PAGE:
Monday, May 04, 2020

Why I’ve had enough of eco-luvvies

Many celebrities are sanctimonious, so there’s no use complaining too much. But there is something particularly nauseating about eco-luvvies.

The lifestyles of the filthy rich and uber-famous are among the most carbon-intensive imaginable. But that has never stopped them from finger-wagging to the rest of us about how we are overusing our own meagre share of the planet’s resources.

Emma Thompson is perhaps the most extreme eco-luvvie. Last year, she infamously flew from LA to London to join in a roadblock with the doomsday cultists of Extinction Rebellion (XR). XR is truly the maddest green group among a mad bunch. Its central claim is that humans face a mass-extinction event unless we decide as a species to revert to a semi-feudal, carbon-free lifestyle by 2025.

Now, on behalf of XR, Thompson has starred in a new short film called Rebellion. Much has been made in the press about the film’s use of all-vegan costumes. But what’s really remarkable about it is how clearly it shows her and other activists’ delusions of radicalism.

The film opens with a quote from Naomi Klein about people feeling ‘threatened’ about the subject of climate change before cutting to one of XR’s days of ‘rebellion’. In the meantime, a posh XR activist is waiting to start a negotiation with a posh Tory politician and his posh adviser. The XR activist is waiting for another posh (albeit dressed-down) activist to arrive before putting the government in its place. When posh Emma Thompson finally arrives, it becomes clear that the only thing the film accurately represents is that eco-warriors are overwhelmingly posh.

Unsurprisingly, the characters trot out the unconvincing XR lines about humanity facing extinction and governments covering up ‘the truth’ about the climate crisis. When the nasty politician says he won’t overturn the global capitalist system at the behest of a few activists, everyone explodes into uncontrollable shouting. At one point, Emma Thompson screams that she has been ‘putting up for 40 years with this patriarchal BULLSHIT!’.

Rebellion, like so much eco-propaganda, positions the environmentalist as the rebellious antagonist to the established order. But of course nothing could be further from the truth.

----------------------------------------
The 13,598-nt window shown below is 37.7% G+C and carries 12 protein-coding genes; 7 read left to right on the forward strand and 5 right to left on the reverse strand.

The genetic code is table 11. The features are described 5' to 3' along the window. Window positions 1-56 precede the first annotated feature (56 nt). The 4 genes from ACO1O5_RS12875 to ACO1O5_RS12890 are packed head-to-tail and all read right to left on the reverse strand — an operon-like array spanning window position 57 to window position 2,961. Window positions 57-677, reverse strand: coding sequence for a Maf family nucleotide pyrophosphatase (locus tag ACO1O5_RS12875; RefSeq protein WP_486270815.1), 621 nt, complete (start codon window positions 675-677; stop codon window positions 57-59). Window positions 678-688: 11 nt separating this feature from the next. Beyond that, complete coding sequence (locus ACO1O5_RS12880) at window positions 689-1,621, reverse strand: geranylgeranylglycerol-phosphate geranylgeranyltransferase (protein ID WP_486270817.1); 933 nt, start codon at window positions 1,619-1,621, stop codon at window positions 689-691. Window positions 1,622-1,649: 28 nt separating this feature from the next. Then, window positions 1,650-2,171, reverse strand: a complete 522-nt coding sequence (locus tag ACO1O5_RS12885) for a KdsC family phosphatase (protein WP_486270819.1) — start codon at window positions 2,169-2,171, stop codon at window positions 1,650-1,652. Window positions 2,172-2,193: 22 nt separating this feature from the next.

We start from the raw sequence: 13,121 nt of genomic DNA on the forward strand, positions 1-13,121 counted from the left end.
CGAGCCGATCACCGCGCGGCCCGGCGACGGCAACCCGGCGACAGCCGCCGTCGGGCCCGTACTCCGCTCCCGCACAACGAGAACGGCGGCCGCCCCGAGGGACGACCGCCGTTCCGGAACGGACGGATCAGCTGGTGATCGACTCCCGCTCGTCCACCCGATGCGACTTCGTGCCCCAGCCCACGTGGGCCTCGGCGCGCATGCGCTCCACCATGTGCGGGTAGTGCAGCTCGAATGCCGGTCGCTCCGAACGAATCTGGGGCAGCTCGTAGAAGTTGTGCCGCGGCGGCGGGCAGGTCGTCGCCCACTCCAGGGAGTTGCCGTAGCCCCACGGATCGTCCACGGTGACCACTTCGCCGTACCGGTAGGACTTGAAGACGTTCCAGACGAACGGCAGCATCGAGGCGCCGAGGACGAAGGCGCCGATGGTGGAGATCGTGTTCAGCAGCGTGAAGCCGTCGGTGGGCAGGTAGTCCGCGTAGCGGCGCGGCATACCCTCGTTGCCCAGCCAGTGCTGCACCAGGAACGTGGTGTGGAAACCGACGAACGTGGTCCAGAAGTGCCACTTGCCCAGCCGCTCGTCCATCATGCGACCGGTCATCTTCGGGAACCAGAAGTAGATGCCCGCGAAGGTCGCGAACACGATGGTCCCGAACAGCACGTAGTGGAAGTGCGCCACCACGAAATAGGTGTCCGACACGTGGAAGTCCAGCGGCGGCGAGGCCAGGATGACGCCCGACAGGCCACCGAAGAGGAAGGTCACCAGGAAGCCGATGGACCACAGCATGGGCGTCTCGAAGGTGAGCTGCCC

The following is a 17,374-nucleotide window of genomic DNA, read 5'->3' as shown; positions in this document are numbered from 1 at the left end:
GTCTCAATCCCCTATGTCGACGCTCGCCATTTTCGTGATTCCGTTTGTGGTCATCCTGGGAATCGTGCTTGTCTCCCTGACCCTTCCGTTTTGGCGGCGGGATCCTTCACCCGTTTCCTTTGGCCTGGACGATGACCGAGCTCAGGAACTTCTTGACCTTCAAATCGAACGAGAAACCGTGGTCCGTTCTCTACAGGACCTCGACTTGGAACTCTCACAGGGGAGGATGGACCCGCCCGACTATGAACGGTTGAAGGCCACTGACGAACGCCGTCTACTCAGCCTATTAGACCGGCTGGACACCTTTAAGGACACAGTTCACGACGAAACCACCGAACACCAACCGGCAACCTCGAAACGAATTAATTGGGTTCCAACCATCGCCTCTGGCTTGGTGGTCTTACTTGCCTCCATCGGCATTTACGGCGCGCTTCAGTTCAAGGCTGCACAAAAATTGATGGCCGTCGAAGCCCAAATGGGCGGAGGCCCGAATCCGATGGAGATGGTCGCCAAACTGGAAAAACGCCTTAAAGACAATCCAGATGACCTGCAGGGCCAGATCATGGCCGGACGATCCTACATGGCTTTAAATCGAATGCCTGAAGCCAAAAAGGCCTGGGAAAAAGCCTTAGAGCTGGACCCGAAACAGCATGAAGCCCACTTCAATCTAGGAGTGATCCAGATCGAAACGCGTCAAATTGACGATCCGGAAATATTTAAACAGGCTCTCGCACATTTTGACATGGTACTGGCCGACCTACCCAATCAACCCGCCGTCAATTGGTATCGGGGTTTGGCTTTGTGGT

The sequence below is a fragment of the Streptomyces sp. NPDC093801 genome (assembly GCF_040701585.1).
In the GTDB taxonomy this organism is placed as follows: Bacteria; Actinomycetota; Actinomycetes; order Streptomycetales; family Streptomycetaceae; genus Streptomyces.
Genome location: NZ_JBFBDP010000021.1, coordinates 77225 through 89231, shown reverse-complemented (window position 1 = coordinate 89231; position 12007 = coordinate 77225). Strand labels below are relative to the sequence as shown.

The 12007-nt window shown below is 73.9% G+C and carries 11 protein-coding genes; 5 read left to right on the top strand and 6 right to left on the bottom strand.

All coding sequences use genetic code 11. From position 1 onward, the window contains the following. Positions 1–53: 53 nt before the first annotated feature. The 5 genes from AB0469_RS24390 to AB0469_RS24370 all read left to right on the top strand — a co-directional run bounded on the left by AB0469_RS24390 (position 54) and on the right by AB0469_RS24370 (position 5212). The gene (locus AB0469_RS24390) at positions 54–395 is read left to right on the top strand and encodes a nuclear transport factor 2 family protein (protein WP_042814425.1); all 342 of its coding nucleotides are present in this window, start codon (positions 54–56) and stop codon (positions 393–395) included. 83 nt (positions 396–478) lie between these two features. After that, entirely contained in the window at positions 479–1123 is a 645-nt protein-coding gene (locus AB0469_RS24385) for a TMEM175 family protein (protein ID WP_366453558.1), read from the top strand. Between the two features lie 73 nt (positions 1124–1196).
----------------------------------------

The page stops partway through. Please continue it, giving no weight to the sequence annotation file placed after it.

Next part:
The film was deliberately released on the anniversary of the UK parliament declaring a climate emergency. And yet a recurring complaint of the film’s characters is that the UK is doing nothing about climate change.

Far from doing nothing about climate change, unless the pandemic blows it off course, the Conservative government has committed the UK to a ‘Net Zero’ target for carbon emissions. This will be the most expensive and far-reaching policy in our history. The opposition parties wanted to go even further, pledging Net Zero targets by 2030 at the last election. Extinction Rebellion’s target of 2025 is certainly more stringent (and utterly mental) but its attachment to eco-austerity is shared by the whole of the political class.

Extinction Rebellion activists like Thompson delude themselves into thinking they are rebellious outsiders, raging against the system. But even the capitalist class share their anti-human tendencies. Environmentalism is well-represented every year at Davos, the exclusive gathering of the global elites. Greta Thunberg has given keynote addresses there on multiple occasions, and last year even spokespeople for Extinction Rebellion were invited on to panels.

The problem for those of us who want to live free and fulfilling lives is that Extinction Rebellion’s ideas are actually incredibly mainstream. It is only a matter of degree and flamboyancy that makes XR stand out from the rest. Emma Thompson and the other eco-zealots have much more in common with a drab Tory MP than they would care to admit. What we need is a rebellion against the posh eco-luvvies.


Eco-conscious wine lovers should buy corked instead of screw top because it has up to half the carbon footprint, scientists discover

Eco-conscious wine lovers should seek out bottles sealed with a cork rather than a screw top because it has up to half the carbon footprint, scientists have discovered.

In the past, the water used to grow cork trees, and the fact you are cutting trees to make the stoppers, made some believe it was better for the environment to buy wine sealed with a recyclable cap.

However, a new study by Ernst & Young has found that corks are carbon negative, meaning the production of them captures carbon from the atmosphere instead of adding to the industry's carbon footprint.